act


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act

1. the formally codified result of deliberation by a legislative body; a law, edict, decree, statute, etc.
2. a formal written record of transactions, proceedings, etc., as of a society, committee, or legislative body
3. a major division of a dramatic work
4. 
a. a short performance of skill, a comic sketch, dance, etc., esp one that is part of a programme of light entertainment
b. those giving such a performance
5. Philosophy an occurrence effected by the volition of a human agent, usually opposed at least as regards its explanation to one which is causally determined

ACT

(in New Zealand) Association of Consumers and Taxpayers: a small political party of the right

act

  1. to carry out or perform any unit or sequence of social behaviour. See ACTION.
  2. to play or act out social roles as if on a stage. See DRAMATURGY.
  3. any unit of ACTION or behaviour.
  4. the ‘accomplished act’ rather than the process of social action (Schutz, 1972). See also ACTION.

ACT.

On drawings, abbreviation for “actual.”

ACT

(software)

ACT

(company)

Act

A very popular customer relationship management (CRM) application for Windows from Swiftpage ACT! LLC (www.act.com). Officially titled with an exclamation point, reps use Act! to review the notes they previously took along with their customers' email messages and Facebook profiles. A Mac version, now discontinued, was offered earlier.

Act! integrates with popular applications and enables customer reps to access the data simultaneously. Cloud and hosted versions along with custom solutions are also available.

Originally a DOS program for contact names, Act! debuted in 1987 from Conductor Software, later renamed Contact Software International. Although Act!'s ownership changed several times, it evolved into a comprehensive application for the sales professional to organize and track customer details. The product moved from Contact Software to Symantec to SalesLogix (renamed Interact Commerce) to the Sage Group and then Swiftpage in 2013.


An Act! Contact Record
These screen shots from an earlier version of Act! show each contact in a name and address record (top) from which activities are scheduled (bottom right). Activity history is on the bottom left.
References in classic literature ?
Soon, however, Latin was given up, and the plays were acted in English.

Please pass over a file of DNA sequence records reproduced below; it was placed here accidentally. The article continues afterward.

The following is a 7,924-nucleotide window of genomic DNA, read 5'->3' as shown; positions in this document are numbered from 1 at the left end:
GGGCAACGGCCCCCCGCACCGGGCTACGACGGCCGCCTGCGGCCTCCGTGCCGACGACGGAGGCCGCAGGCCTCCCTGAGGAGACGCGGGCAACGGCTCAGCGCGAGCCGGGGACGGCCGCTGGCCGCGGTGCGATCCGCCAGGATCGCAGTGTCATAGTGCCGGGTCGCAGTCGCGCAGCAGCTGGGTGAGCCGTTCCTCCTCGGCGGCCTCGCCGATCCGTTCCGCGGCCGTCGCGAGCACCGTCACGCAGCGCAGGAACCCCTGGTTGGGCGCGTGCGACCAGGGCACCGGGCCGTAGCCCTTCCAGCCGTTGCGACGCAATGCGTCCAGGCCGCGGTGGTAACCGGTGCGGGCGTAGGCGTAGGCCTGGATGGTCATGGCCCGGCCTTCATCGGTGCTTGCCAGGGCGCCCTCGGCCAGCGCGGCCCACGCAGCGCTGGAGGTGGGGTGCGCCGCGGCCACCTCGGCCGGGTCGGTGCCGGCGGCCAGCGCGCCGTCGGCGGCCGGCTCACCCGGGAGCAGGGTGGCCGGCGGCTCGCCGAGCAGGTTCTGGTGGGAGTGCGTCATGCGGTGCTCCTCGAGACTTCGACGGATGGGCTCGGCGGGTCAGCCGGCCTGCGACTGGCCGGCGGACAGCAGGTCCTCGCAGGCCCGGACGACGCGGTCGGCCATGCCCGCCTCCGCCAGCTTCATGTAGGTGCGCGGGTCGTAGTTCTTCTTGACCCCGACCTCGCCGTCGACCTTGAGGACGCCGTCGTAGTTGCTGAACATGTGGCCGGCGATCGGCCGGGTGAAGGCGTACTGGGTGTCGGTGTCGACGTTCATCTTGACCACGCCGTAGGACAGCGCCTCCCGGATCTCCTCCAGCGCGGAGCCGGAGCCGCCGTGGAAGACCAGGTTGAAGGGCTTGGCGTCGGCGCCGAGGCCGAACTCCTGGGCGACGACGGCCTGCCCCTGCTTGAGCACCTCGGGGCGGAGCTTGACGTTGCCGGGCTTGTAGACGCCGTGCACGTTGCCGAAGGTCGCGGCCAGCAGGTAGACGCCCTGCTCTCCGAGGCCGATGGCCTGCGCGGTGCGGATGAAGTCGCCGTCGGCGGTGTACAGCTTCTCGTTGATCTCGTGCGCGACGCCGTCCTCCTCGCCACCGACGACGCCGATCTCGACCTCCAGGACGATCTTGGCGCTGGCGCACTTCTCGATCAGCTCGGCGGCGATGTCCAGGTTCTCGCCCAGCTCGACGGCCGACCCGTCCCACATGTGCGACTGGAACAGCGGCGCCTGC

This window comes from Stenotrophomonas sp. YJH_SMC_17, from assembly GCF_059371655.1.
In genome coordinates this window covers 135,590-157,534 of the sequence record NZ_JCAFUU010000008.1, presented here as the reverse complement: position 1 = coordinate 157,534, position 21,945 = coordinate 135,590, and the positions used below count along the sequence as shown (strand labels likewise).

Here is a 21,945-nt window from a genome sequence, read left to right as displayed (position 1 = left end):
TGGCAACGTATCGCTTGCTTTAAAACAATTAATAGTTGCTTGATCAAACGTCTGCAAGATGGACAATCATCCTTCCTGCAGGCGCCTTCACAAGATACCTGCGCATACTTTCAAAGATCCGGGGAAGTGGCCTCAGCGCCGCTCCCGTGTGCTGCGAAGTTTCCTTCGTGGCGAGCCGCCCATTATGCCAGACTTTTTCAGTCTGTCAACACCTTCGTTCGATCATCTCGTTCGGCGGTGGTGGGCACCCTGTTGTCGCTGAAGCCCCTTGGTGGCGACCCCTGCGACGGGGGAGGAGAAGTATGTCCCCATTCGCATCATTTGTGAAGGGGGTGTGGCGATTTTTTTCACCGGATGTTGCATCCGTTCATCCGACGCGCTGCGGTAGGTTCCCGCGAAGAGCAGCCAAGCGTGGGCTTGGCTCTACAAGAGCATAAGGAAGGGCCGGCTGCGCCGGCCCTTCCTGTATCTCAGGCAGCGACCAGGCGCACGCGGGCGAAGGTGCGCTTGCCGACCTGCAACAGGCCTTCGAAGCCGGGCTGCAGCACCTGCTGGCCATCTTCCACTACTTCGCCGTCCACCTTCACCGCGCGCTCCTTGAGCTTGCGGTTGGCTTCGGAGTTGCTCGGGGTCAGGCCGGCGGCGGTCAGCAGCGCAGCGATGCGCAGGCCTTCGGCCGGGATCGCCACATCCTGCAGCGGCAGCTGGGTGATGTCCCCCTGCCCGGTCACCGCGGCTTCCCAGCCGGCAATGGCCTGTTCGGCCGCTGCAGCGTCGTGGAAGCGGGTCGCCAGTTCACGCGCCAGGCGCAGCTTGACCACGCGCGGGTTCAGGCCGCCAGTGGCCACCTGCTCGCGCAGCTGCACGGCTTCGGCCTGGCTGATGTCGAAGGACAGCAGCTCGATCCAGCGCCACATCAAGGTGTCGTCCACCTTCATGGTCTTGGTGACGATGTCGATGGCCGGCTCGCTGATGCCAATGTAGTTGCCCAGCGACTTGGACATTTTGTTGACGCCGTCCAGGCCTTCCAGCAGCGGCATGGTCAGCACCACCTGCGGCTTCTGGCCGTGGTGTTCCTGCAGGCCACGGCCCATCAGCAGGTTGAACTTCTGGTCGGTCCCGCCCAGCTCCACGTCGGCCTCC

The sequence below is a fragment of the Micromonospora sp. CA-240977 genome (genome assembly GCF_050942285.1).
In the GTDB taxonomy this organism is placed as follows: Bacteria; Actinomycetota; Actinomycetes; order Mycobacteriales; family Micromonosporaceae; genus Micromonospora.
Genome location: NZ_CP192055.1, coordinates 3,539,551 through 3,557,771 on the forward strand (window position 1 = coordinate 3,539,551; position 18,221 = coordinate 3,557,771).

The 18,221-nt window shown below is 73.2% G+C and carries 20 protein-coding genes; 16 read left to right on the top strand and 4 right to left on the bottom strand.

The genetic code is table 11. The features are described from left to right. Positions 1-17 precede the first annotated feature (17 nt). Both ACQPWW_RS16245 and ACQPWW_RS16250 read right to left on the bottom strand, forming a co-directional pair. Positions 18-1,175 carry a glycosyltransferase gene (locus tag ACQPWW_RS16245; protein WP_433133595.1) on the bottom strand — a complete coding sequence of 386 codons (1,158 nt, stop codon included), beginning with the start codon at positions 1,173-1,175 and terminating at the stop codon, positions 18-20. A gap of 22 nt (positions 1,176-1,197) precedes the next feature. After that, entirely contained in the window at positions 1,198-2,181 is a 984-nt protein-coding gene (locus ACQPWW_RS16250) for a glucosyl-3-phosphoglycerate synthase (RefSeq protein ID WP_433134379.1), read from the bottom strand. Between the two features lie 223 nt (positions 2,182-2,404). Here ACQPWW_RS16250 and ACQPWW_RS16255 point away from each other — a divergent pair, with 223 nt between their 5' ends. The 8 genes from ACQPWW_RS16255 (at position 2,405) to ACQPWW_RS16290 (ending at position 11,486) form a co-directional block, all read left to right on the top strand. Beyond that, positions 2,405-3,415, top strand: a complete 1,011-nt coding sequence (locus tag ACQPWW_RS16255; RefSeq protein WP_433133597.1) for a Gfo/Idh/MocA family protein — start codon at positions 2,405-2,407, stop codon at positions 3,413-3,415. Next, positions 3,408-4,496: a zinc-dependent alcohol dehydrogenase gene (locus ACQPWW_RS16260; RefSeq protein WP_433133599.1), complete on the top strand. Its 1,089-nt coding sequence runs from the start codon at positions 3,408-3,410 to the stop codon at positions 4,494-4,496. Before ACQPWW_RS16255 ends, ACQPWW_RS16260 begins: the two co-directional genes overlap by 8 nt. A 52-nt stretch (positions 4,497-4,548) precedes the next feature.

Year after year the same guild acted the same play.
They thought it reasonable, that between the interfering acts of an EQUAL authority, that which was the last indication of its will should have the preference.
as if we were going to act three times a week till my father's return, and invite all the country.
As all of these, however, had reference, either to the recommendation from the meeting at Annapolis, in September, 1786, or to that from Congress, in February, 1787, it will be sufficient to recur to these particular acts.
When you are ill you shouldn't act. You make yourself ridiculous.
Realists, on the other hand, as a rule, suppress the content, and maintain that a thought consists either of act and object alone, or of object alone.
"You are a sort of monster," I added audaciously, "a Caliban who has pondered Setebos, and who acts as you act, in idle moments, by whim and fancy."
They sent a humble petition to the king, and a memorial to the Parliament, beseeching that the Stamp Act might be repealed.
He reverts to the events which have happened since the close of the First Act. The Countess has sacrificed herself; the mercenary marriage has taken place--but not without obstacles, caused by difference of opinion on the question of marriage settlements.
During this act every time Natasha looked toward the stalls she saw Anatole Kuragin with an arm thrown across the back of his chair, staring at her.
Sergey Ivanovitch read the act and began to explain its meaning, but at that point a tall, stout, round-shouldered landowner, with dyed whiskers, in a tight uniform that cut the back of his neck, interrupted him.